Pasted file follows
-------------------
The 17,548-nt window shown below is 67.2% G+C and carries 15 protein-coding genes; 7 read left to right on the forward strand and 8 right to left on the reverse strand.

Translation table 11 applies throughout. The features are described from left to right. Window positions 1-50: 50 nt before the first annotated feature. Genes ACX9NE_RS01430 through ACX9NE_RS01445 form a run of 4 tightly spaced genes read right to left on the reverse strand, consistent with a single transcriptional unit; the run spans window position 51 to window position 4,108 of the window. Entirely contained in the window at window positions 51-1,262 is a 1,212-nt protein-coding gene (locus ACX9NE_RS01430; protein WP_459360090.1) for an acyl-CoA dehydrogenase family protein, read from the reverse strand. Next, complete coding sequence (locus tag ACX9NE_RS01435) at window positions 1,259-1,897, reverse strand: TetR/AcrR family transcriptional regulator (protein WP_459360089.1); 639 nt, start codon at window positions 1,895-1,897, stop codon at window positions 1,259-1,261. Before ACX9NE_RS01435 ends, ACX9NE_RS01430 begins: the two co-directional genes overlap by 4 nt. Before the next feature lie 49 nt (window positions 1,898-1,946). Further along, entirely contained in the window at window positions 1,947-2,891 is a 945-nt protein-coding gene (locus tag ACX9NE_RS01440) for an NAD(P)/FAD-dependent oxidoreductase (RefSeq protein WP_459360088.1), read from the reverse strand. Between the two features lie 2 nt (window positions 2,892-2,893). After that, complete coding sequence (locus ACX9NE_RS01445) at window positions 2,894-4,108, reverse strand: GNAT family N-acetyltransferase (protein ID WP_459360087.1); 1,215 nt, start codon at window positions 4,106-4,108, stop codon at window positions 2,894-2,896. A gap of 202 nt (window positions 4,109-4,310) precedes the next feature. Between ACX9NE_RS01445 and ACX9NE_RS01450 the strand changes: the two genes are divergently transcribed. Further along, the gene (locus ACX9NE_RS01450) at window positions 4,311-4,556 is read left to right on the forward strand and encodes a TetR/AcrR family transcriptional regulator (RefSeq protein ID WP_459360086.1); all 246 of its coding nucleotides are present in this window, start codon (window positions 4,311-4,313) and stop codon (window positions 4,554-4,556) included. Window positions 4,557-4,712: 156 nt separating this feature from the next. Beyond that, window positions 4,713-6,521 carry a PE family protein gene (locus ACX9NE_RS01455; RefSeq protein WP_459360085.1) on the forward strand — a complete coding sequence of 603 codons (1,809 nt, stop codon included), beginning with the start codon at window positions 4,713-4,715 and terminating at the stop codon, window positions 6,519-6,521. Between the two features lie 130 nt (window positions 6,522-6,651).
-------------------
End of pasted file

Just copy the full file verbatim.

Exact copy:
The 17,548-nt window shown below is 67.2% G+C and carries 15 protein-coding genes; 7 read left to right on the forward strand and 8 right to left on the reverse strand.

Translation table 11 applies throughout. The features are described from left to right. Window positions 1-50: 50 nt before the first annotated feature. Genes ACX9NE_RS01430 through ACX9NE_RS01445 form a run of 4 tightly spaced genes read right to left on the reverse strand, consistent with a single transcriptional unit; the run spans window position 51 to window position 4,108 of the window. Entirely contained in the window at window positions 51-1,262 is a 1,212-nt protein-coding gene (locus ACX9NE_RS01430; protein WP_459360090.1) for an acyl-CoA dehydrogenase family protein, read from the reverse strand. Next, complete coding sequence (locus tag ACX9NE_RS01435) at window positions 1,259-1,897, reverse strand: TetR/AcrR family transcriptional regulator (protein WP_459360089.1); 639 nt, start codon at window positions 1,895-1,897, stop codon at window positions 1,259-1,261. Before ACX9NE_RS01435 ends, ACX9NE_RS01430 begins: the two co-directional genes overlap by 4 nt. Before the next feature lie 49 nt (window positions 1,898-1,946). Further along, entirely contained in the window at window positions 1,947-2,891 is a 945-nt protein-coding gene (locus tag ACX9NE_RS01440) for an NAD(P)/FAD-dependent oxidoreductase (RefSeq protein WP_459360088.1), read from the reverse strand. Between the two features lie 2 nt (window positions 2,892-2,893). After that, complete coding sequence (locus ACX9NE_RS01445) at window positions 2,894-4,108, reverse strand: GNAT family N-acetyltransferase (protein ID WP_459360087.1); 1,215 nt, start codon at window positions 4,106-4,108, stop codon at window positions 2,894-2,896. A gap of 202 nt (window positions 4,109-4,310) precedes the next feature. Between ACX9NE_RS01445 and ACX9NE_RS01450 the strand changes: the two genes are divergently transcribed. Further along, the gene (locus ACX9NE_RS01450) at window positions 4,311-4,556 is read left to right on the forward strand and encodes a TetR/AcrR family transcriptional regulator (RefSeq protein ID WP_459360086.1); all 246 of its coding nucleotides are present in this window, start codon (window positions 4,311-4,313) and stop codon (window positions 4,554-4,556) included. Window positions 4,557-4,712: 156 nt separating this feature from the next. Beyond that, window positions 4,713-6,521 carry a PE family protein gene (locus ACX9NE_RS01455; RefSeq protein WP_459360085.1) on the forward strand — a complete coding sequence of 603 codons (1,809 nt, stop codon included), beginning with the start codon at window positions 4,713-4,715 and terminating at the stop codon, window positions 6,519-6,521. Between the two features lie 130 nt (window positions 6,522-6,651).